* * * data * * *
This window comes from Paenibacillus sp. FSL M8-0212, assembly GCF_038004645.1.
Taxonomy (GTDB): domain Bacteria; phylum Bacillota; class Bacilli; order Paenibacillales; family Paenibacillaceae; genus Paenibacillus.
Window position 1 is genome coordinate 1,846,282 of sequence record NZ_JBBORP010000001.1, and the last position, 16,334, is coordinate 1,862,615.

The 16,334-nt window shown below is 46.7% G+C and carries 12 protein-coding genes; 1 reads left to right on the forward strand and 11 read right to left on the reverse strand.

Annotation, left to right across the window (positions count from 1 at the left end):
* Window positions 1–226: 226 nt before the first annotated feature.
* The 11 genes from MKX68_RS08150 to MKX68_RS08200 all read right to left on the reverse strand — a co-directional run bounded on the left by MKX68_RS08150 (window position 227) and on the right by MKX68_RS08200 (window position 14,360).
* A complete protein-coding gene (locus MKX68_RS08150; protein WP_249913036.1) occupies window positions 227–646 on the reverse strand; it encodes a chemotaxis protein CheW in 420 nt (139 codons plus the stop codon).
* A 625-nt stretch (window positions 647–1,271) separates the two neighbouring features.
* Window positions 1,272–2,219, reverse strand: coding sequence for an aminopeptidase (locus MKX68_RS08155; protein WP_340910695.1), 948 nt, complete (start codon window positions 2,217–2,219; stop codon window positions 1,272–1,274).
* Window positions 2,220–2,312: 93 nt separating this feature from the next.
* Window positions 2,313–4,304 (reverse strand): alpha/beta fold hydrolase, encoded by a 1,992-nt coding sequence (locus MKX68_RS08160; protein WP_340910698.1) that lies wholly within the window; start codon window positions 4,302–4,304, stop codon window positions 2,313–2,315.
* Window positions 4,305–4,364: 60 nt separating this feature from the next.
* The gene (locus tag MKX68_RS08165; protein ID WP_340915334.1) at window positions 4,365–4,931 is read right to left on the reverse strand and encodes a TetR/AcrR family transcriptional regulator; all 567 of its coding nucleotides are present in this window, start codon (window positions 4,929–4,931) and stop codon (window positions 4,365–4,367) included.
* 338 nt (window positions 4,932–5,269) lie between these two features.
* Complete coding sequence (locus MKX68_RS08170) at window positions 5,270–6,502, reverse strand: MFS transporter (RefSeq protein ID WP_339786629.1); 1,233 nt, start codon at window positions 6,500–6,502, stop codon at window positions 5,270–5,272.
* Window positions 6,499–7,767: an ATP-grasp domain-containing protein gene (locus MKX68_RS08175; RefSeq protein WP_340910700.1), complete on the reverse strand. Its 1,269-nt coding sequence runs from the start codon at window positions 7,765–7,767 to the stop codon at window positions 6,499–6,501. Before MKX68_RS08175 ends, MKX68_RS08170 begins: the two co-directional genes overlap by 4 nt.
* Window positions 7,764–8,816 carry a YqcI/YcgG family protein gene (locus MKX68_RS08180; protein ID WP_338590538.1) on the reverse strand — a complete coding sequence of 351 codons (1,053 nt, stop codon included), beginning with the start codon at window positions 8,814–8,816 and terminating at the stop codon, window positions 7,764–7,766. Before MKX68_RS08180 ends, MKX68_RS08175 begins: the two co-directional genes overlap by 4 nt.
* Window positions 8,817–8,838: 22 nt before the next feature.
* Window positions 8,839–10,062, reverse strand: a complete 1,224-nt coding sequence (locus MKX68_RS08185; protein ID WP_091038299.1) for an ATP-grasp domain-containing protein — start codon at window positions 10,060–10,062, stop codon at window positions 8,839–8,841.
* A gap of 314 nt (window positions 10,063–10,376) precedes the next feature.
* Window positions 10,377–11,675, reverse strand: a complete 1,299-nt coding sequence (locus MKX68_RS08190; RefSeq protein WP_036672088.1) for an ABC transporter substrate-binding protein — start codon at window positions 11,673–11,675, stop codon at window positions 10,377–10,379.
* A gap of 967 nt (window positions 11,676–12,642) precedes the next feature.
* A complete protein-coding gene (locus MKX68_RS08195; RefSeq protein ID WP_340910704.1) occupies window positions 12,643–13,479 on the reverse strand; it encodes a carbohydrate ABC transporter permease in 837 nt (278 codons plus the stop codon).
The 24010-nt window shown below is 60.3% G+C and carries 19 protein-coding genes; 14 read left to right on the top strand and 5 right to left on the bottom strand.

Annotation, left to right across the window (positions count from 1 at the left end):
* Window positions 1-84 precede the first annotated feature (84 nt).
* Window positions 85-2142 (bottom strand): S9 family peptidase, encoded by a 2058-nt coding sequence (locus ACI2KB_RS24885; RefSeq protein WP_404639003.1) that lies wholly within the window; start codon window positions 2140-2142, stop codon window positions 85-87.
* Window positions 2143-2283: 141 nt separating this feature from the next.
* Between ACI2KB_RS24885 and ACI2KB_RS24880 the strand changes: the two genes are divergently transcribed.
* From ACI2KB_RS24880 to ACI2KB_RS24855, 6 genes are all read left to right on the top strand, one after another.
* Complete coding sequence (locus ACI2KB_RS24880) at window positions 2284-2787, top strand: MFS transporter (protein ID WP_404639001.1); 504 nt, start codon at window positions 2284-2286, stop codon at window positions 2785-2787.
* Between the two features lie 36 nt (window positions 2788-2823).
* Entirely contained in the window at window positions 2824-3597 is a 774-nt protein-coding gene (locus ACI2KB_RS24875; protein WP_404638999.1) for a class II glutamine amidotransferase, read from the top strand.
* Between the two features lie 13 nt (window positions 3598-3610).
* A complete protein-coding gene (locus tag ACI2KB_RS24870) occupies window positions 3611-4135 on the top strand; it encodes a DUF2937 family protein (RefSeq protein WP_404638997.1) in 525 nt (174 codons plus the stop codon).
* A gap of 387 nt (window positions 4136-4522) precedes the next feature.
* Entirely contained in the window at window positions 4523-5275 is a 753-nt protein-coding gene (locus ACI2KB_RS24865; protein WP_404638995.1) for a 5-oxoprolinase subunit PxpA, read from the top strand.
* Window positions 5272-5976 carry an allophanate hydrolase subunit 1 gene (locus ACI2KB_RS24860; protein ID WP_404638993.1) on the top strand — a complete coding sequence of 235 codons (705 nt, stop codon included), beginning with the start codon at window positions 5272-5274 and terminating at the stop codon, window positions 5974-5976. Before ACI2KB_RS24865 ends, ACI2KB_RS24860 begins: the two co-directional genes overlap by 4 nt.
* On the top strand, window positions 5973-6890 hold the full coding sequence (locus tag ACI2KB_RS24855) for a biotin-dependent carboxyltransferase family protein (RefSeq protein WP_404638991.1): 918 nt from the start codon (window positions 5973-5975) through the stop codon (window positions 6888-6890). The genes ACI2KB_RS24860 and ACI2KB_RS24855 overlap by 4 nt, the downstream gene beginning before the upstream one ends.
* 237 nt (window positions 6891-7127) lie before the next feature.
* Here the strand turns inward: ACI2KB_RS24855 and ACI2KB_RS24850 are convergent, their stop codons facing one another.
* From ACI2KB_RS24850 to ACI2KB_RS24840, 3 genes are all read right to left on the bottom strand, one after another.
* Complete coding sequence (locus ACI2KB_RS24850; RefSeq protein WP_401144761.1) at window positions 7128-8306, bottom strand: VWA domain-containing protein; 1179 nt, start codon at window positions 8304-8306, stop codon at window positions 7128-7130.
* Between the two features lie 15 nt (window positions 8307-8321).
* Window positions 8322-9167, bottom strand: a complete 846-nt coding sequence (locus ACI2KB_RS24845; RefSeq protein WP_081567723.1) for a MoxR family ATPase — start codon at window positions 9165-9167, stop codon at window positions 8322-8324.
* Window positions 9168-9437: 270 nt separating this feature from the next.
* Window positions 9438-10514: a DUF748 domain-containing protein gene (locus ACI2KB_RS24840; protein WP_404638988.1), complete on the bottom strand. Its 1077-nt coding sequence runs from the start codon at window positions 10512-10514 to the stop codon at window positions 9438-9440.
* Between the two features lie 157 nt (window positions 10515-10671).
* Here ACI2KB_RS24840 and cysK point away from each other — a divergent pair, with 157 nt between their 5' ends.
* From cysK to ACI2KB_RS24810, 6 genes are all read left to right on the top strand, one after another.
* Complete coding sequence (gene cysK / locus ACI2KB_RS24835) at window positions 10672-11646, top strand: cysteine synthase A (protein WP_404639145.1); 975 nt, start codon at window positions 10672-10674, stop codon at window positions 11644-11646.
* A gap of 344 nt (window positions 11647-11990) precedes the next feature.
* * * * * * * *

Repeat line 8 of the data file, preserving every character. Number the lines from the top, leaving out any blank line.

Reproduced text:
* A complete protein-coding gene (locus MKX68_RS08150; protein WP_249913036.1) occupies window positions 227–646 on the reverse strand; it encodes a chemotaxis protein CheW in 420 nt (139 codons plus the stop codon).